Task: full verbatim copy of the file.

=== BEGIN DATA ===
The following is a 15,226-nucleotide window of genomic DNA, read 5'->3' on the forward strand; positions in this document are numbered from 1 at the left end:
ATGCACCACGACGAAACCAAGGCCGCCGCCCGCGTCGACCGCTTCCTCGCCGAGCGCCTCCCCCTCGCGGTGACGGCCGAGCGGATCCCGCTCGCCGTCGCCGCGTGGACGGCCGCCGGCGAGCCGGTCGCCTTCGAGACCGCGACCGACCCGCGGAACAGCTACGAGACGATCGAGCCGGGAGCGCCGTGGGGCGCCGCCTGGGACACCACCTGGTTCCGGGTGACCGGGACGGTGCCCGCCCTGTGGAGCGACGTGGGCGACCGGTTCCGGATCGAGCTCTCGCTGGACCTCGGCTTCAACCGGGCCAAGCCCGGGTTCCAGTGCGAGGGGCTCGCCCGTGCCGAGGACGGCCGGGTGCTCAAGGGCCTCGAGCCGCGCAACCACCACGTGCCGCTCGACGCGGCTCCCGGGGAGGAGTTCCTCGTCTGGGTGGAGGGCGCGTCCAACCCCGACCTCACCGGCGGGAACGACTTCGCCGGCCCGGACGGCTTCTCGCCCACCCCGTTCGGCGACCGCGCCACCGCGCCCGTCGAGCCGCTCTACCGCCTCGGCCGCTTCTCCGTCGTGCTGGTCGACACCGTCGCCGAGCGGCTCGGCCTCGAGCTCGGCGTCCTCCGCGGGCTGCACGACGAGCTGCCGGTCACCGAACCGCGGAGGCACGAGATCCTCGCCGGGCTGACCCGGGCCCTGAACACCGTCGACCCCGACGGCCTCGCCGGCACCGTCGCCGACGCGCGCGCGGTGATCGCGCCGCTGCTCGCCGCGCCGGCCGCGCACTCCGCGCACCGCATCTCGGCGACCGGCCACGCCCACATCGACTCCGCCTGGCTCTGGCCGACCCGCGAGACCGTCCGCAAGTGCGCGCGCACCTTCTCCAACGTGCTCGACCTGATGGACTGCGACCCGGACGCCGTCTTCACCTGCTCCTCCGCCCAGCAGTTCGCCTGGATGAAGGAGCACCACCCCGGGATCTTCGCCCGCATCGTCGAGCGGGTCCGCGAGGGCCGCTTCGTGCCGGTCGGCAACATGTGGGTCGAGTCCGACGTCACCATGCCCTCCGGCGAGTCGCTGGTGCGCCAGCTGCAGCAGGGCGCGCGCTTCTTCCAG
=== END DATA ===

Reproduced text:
The following is a 15,226-nucleotide window of genomic DNA, read 5'->3' on the forward strand; positions in this document are numbered from 1 at the left end:
ATGCACCACGACGAAACCAAGGCCGCCGCCCGCGTCGACCGCTTCCTCGCCGAGCGCCTCCCCCTCGCGGTGACGGCCGAGCGGATCCCGCTCGCCGTCGCCGCGTGGACGGCCGCCGGCGAGCCGGTCGCCTTCGAGACCGCGACCGACCCGCGGAACAGCTACGAGACGATCGAGCCGGGAGCGCCGTGGGGCGCCGCCTGGGACACCACCTGGTTCCGGGTGACCGGGACGGTGCCCGCCCTGTGGAGCGACGTGGGCGACCGGTTCCGGATCGAGCTCTCGCTGGACCTCGGCTTCAACCGGGCCAAGCCCGGGTTCCAGTGCGAGGGGCTCGCCCGTGCCGAGGACGGCCGGGTGCTCAAGGGCCTCGAGCCGCGCAACCACCACGTGCCGCTCGACGCGGCTCCCGGGGAGGAGTTCCTCGTCTGGGTGGAGGGCGCGTCCAACCCCGACCTCACCGGCGGGAACGACTTCGCCGGCCCGGACGGCTTCTCGCCCACCCCGTTCGGCGACCGCGCCACCGCGCCCGTCGAGCCGCTCTACCGCCTCGGCCGCTTCTCCGTCGTGCTGGTCGACACCGTCGCCGAGCGGCTCGGCCTCGAGCTCGGCGTCCTCCGCGGGCTGCACGACGAGCTGCCGGTCACCGAACCGCGGAGGCACGAGATCCTCGCCGGGCTGACCCGGGCCCTGAACACCGTCGACCCCGACGGCCTCGCCGGCACCGTCGCCGACGCGCGCGCGGTGATCGCGCCGCTGCTCGCCGCGCCGGCCGCGCACTCCGCGCACCGCATCTCGGCGACCGGCCACGCCCACATCGACTCCGCCTGGCTCTGGCCGACCCGCGAGACCGTCCGCAAGTGCGCGCGCACCTTCTCCAACGTGCTCGACCTGATGGACTGCGACCCGGACGCCGTCTTCACCTGCTCCTCCGCCCAGCAGTTCGCCTGGATGAAGGAGCACCACCCCGGGATCTTCGCCCGCATCGTCGAGCGGGTCCGCGAGGGCCGCTTCGTGCCGGTCGGCAACATGTGGGTCGAGTCCGACGTCACCATGCCCTCCGGCGAGTCGCTGGTGCGCCAGCTGCAGCAGGGCGCGCGCTTCTTCCAG